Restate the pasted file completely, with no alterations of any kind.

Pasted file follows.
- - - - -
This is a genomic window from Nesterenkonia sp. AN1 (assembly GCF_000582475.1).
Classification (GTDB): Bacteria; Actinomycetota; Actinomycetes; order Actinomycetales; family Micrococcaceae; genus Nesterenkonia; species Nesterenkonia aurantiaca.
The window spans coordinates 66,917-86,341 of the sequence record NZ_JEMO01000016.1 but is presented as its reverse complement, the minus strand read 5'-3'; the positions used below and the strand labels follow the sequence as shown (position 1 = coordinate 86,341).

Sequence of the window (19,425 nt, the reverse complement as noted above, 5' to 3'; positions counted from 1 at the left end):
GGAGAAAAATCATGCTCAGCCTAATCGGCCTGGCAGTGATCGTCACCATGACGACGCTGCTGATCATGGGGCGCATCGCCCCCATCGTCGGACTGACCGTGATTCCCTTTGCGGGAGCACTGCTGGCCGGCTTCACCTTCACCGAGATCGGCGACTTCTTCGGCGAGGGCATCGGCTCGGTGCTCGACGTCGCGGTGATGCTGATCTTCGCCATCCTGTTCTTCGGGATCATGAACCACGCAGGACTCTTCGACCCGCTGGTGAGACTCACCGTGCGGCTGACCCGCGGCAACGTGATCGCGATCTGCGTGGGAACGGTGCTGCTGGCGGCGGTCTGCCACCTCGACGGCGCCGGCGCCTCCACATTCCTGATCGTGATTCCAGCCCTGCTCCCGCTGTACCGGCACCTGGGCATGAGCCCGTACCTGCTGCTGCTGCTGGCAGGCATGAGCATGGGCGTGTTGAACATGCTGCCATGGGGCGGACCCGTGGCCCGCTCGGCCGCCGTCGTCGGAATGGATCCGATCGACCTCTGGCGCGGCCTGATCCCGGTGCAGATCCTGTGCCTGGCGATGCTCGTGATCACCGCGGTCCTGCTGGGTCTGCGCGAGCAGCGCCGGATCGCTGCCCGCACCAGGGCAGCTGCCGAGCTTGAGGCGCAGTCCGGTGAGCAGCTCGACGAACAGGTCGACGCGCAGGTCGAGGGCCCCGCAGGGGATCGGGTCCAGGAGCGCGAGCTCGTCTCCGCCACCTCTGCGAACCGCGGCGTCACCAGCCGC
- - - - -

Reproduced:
This is a genomic window from Nesterenkonia sp. AN1 (assembly GCF_000582475.1).
Classification (GTDB): Bacteria; Actinomycetota; Actinomycetes; order Actinomycetales; family Micrococcaceae; genus Nesterenkonia; species Nesterenkonia aurantiaca.
The window spans coordinates 66,917-86,341 of the sequence record NZ_JEMO01000016.1 but is presented as its reverse complement, the minus strand read 5'-3'; the positions used below and the strand labels follow the sequence as shown (position 1 = coordinate 86,341).

Sequence of the window (19,425 nt, the reverse complement as noted above, 5' to 3'; positions counted from 1 at the left end):
GGAGAAAAATCATGCTCAGCCTAATCGGCCTGGCAGTGATCGTCACCATGACGACGCTGCTGATCATGGGGCGCATCGCCCCCATCGTCGGACTGACCGTGATTCCCTTTGCGGGAGCACTGCTGGCCGGCTTCACCTTCACCGAGATCGGCGACTTCTTCGGCGAGGGCATCGGCTCGGTGCTCGACGTCGCGGTGATGCTGATCTTCGCCATCCTGTTCTTCGGGATCATGAACCACGCAGGACTCTTCGACCCGCTGGTGAGACTCACCGTGCGGCTGACCCGCGGCAACGTGATCGCGATCTGCGTGGGAACGGTGCTGCTGGCGGCGGTCTGCCACCTCGACGGCGCCGGCGCCTCCACATTCCTGATCGTGATTCCAGCCCTGCTCCCGCTGTACCGGCACCTGGGCATGAGCCCGTACCTGCTGCTGCTGCTGGCAGGCATGAGCATGGGCGTGTTGAACATGCTGCCATGGGGCGGACCCGTGGCCCGCTCGGCCGCCGTCGTCGGAATGGATCCGATCGACCTCTGGCGCGGCCTGATCCCGGTGCAGATCCTGTGCCTGGCGATGCTCGTGATCACCGCGGTCCTGCTGGGTCTGCGCGAGCAGCGCCGGATCGCTGCCCGCACCAGGGCAGCTGCCGAGCTTGAGGCGCAGTCCGGTGAGCAGCTCGACGAACAGGTCGACGCGCAGGTCGAGGGCCCCGCAGGGGATCGGGTCCAGGAGCGCGAGCTCGTCTCCGCCACCTCTGCGAACCGCGGCGTCACCAGCCGC